A marketing strategy is not a list of tactics designed to market a company, tied together by a schedule and limited by a budget.  It’s not even a document, though it is often preserved and communicated that way. It is a captain’s mission, eyeglass, map and compass. It clearly defines the destination, sets a course to get there, and helps ensure the ship stays on course. Navigating an ocean without a purpose and proper tools is deadly, and venturing out into the brutal red waters or calm blue waters of a marketplace is no different.

Too often people mistake tactics for strategy. Which is much the same as a novice sailor making a list of items and tools needed to cross the ocean without any real purpose or direction. He’s acquired a ship, rations, an anchor, maybe a crew, but how will our aimless seafarer employ those tools to arrive at the intended destination. Does he even have a defined destination?

Strategy defines how to employ those tools and to what aim. To be prepared, a captain must determine her destination, where she is launching from, how she will employ the tools available to reach that destination, and whether she is maintaining the right course. In other words: the business’ goals, its current state, the coordinated plan to accomplish those goals, and the measurable objectives of each component of the strategy.

At William Joseph, any marketing initiative we undertake is guided by a strategy. Your marketing initiatives should be as well. Even when designing a single tactical piece, such as a lone print advertisement not tied to a grand campaign, ask where you are, where you are going, whether you can get there, and how the tactic aligns with others to help you get there. Ideally, this is an extensive planning process that produces a comprehensive document with clear goals, strategies, tactics, objectives, responsibilities, and risk mitigation plans.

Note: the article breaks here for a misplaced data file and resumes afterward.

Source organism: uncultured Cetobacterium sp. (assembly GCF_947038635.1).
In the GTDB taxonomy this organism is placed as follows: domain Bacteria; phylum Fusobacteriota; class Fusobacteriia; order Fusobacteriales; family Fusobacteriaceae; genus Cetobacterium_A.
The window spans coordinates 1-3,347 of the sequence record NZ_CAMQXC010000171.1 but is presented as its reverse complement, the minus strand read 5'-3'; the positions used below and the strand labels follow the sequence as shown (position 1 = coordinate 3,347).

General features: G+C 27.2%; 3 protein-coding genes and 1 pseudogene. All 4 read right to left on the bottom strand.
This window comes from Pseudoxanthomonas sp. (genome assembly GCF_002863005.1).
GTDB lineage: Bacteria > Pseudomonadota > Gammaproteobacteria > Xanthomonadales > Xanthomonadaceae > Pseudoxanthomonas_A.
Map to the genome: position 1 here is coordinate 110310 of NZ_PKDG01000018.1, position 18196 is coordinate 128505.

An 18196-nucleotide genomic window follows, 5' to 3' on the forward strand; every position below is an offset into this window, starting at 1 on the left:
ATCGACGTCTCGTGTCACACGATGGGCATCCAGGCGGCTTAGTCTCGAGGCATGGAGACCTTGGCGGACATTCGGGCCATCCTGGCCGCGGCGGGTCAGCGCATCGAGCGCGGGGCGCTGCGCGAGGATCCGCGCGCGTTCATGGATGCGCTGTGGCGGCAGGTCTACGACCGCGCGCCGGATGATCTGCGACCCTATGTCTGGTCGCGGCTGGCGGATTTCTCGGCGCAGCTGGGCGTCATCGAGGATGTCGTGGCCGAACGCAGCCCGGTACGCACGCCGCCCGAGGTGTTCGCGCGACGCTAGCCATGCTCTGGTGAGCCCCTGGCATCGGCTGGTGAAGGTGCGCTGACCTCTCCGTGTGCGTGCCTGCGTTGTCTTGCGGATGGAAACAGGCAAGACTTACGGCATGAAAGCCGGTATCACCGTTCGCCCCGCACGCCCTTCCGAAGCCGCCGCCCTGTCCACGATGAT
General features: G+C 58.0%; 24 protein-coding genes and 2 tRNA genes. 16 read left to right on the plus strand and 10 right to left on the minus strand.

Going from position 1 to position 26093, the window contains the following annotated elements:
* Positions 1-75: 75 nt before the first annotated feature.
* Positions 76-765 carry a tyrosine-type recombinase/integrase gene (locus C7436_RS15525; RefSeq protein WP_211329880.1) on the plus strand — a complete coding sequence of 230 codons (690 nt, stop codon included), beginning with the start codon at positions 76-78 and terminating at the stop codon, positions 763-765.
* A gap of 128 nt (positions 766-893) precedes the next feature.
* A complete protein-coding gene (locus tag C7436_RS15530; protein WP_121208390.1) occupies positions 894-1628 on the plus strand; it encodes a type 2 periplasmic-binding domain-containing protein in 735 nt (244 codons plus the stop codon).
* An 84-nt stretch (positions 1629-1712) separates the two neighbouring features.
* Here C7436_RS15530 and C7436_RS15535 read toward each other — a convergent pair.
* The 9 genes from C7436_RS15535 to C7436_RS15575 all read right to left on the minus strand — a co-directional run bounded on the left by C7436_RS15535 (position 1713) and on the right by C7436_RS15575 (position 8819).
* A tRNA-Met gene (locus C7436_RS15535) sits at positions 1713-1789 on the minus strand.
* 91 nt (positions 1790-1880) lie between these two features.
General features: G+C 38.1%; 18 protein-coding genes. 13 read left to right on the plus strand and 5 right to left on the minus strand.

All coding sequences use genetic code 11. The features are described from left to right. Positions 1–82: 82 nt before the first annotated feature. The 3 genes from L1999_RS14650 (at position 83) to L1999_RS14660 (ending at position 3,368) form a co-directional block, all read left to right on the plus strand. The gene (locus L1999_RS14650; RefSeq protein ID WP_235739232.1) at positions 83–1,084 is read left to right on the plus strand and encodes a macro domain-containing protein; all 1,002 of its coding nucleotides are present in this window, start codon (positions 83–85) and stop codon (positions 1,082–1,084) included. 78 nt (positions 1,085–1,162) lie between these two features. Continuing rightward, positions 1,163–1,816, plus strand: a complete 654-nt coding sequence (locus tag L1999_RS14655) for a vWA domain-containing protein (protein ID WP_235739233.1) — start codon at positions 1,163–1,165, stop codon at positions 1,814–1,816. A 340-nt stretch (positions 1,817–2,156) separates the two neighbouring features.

Our process is intensive, but here are 4 key questions to answer about your business that many fail to ask.

1) How is my business positioned relative to competition?

Your answer should consider the following factors:

  • Your unique features, benefits or target
  • Relative strengths and weaknesses
  • Product/service features of each competitor
  • Target audiences or niches of each competitor
  • Fit within industry context

Positioning is key. It is important that a business understand its unique position relative to competitors, in terms of product, service, or image. It must figure out what makes it special.

2) How does its offering connect with customers?

Consider the following:

  • Target customers
  • How the features and benefits of the product or service connect with the emotional wants and needs of those customers
  • What messaging will appeal to them

This question focuses on how a business creates value for its customers and how to communicate that value.

3) Which strategies and tactics will accomplish my goals?

Consider the following:

  • Desired outcome
  • Conditions for success (Must you become recognized as experts in your field; strengthen the top of your sales funnel; speed up your sales process; or ensure everyone in your target industries is aware of your brand? It might be all four)
  • The tactics that will together produce those conditions

4) How do my marketing tactics fit together and align?

Consider the following:

  • The objective of each tactic
  • How the tactics support one another
  • Indicators of success and failure for each

Before you set out, make sure you have plotted a course. Answer the above questions and you’ll be on your way to having a more complete marketing strategy.